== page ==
Sonoma County Sheriff’s Office expands partnership with team of mental health specialists

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A team of six people wearing black vests with the initials “MST” on the back sat with law enforcement officers in a spacious room inside the Sonoma County Sheriff’s Office on Friday afternoon. Officers and those wearing the vests discussed calls they had responded to together during the past week that involved someone in a mental health crisis situation.

“I think if we make it a routine practice to just provide some resources during every mental health caller you respond to and give them direct contact information to a behavioral health specialist that could really help in the long term,” one man wearing a vest said during the meeting while the officers listened intently.

The initials on the back of the vests stand for mobile support team, and those wearing them are licensed behavioral health specialists who routinely work with law enforcement officers in specific parts of the county. Together they often respond to calls involving a person experiencing a mental health crisis.

The county recently expanded the team’s coverage to include the west county and Sonoma Valley, to give it nine new service areas in places like Guerneville, Sebastopol and Forestville.

“Sonoma County for a long time has been dedicated to improving relationships between behavioral health and law enforcement,” said Karin Sellite, a client care manager for the county and director of the mobile support team.

Sellite said that for years her team had been getting requests from community members to expand to west county, including requests from law enforcement departments who had heard about the program’s success.

“We talk to law enforcement often about situations they are dealing with, and the need to address mental health of course is everywhere,” Sellite said. “Law enforcement is often responding to calls with limited resources, and they are amazing at what they do but are not therapists.

“That’s where we come in,” she said.

The Sonoma County mental health mobile support team launched in 2012. Since then, it has worked with six different law enforcement agencies, including the Santa Rosa Police Department and the Petaluma Police Department, among others.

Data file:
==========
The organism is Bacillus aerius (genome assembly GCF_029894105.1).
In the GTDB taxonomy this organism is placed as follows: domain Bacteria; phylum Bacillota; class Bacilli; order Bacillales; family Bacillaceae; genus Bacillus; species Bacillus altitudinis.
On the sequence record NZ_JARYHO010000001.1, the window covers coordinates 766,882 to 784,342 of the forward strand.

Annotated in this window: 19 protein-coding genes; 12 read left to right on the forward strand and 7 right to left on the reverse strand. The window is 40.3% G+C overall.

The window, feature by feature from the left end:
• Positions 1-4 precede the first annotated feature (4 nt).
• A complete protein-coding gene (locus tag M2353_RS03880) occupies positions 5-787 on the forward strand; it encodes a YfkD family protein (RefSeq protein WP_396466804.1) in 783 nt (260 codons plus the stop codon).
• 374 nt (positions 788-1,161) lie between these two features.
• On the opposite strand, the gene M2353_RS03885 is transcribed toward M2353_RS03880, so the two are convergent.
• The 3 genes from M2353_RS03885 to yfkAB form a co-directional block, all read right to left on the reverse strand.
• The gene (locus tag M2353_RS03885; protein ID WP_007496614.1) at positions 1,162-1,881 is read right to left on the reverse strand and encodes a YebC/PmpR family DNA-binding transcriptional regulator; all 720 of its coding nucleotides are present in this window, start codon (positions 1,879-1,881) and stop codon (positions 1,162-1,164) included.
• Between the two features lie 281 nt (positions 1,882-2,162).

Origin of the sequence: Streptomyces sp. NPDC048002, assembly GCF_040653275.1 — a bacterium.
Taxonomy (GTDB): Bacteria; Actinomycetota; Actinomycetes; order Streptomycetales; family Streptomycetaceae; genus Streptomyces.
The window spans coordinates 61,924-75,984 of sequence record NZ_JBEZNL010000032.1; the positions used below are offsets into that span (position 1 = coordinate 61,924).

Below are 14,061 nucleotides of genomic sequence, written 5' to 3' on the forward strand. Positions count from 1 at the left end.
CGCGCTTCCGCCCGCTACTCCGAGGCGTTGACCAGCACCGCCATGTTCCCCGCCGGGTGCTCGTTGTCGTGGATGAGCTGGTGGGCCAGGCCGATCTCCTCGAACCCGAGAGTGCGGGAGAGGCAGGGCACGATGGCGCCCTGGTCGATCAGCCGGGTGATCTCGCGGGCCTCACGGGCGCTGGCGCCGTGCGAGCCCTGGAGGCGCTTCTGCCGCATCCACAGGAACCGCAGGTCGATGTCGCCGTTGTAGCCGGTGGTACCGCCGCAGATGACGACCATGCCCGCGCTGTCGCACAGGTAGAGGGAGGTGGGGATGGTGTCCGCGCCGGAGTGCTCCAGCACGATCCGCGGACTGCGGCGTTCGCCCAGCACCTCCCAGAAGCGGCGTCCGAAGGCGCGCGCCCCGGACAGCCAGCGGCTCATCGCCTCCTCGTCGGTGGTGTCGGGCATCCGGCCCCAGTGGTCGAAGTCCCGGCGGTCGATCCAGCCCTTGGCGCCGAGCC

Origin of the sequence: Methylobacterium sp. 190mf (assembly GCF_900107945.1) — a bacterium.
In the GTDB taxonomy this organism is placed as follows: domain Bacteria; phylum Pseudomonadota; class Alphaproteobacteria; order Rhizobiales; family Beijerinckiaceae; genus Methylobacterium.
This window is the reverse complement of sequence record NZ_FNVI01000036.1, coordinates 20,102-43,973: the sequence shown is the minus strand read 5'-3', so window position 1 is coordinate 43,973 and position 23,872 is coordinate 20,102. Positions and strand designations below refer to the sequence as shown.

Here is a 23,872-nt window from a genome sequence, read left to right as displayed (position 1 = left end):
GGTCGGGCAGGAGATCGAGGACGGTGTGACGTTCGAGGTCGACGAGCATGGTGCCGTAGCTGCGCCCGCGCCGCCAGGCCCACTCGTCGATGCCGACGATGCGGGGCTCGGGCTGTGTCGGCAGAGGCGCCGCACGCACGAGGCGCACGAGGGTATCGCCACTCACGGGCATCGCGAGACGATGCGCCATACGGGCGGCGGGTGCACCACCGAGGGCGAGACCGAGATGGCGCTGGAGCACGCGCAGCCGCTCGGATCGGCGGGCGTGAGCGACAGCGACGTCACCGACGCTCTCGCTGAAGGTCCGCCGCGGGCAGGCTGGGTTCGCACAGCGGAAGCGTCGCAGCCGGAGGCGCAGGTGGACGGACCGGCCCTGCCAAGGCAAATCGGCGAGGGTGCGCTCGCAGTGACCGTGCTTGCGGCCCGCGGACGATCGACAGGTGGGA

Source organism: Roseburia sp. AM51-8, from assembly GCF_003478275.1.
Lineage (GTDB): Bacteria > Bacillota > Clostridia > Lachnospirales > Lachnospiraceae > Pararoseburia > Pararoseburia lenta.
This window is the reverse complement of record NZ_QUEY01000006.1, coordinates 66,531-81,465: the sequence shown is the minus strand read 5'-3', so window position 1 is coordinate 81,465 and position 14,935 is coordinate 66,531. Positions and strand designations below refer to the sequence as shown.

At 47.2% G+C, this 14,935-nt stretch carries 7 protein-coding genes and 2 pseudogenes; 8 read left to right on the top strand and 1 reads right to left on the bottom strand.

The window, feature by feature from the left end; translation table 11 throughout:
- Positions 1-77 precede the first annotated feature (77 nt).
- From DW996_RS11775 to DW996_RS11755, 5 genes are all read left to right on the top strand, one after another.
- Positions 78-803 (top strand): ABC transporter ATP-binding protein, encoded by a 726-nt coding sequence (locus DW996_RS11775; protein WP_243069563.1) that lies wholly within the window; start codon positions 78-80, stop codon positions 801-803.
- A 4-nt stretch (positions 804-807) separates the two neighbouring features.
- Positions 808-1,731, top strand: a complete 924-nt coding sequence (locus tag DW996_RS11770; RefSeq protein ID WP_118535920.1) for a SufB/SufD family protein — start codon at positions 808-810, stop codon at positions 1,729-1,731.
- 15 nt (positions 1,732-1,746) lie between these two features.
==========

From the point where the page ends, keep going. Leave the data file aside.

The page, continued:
The goal of the collaborative efforts between law enforcement and the mobile team’s behavioral specialists is to lessen the number of times officers are compelled to place a person in a mental health crisis in a psychiatric hold, as well as decrease the amount of time spent on each call, Sellite said.

Sonoma County Sheriff’s spokesman Sgt. Spencer Crum said that a lot of times a person in crisis just needs to talk to someone that is not a deputy, who also often doesn’t have the time or ability to always help in those cases.

The success of the partnership of law enforcement officers and the team of mental health specialists has been considerable, Crum said.

“We now just have much better training overall to handle these situations,” Crum said. “MST’s presence reduces anxiety of people, and then they find out these new resources are available to them and that they don’t always need to ride in the back of a police car which can be traumatic to them.”

Lt. Adrian Mancilla is the liaison between the county Sheriff’s Office and mobile support team.

The biggest success Mancilla has seen is that people they respond to in a mental health crisis have started to see law enforcement in a different light and understand in some small way they are all responding together to be of help, he said.

Mancilla said his officers call the mental health specialists to a scene after they have checked for safety. Once that is cleared and officers are working in a jurisdiction that falls under the team’s coverage area, they connect the person in a crisis with a behavioral health specialist and let them take the lead, he said.

Most commonly, Mancilla said, the types of calls are those in which a person is triggered by a situation that induces extreme stress or is adjusting to new medication.

People are also less adept at managing their stress now than ever, Sellite said, which is why a mental health crisis isn’t limited to certain types of people.

“We see people on the street who have been living like that for years, and we also see people in Fountaingrove (neighborhood) and everywhere in between,” Sellite said.

MST will provide a listening ear, give resources to different types of treatment options and will even connect them to mental health care specialists, Sellite said.

“We really have seen that we need each other, because we need them and they need us to do our job effectively and efficiently,” Mancilla said. “We just want to be able to service the mental health community in the best way possible.”

When law enforcement agencies first began working with the mobile support team members, Sellite admitted she was worried how they would be welcomed.

Sellite’s initial thoughts were that law enforcement would not be readily open to discuss mental health and that her team might be shut out of important conversations.

“Now it just feels like we are part of the team and we attend briefing sessions with all different law enforcement groups,” Sellite said. “Officers will even call us up to talk to us after a situation to get feedback on how they handled it and sometimes will even open up to us about things they may be struggling with.

“They trust our team and enjoy working with us,” she said.

You can reach Staff Writer Alexandria Bordas at 707-521-5337 or On Twitter @CrossingBordas.

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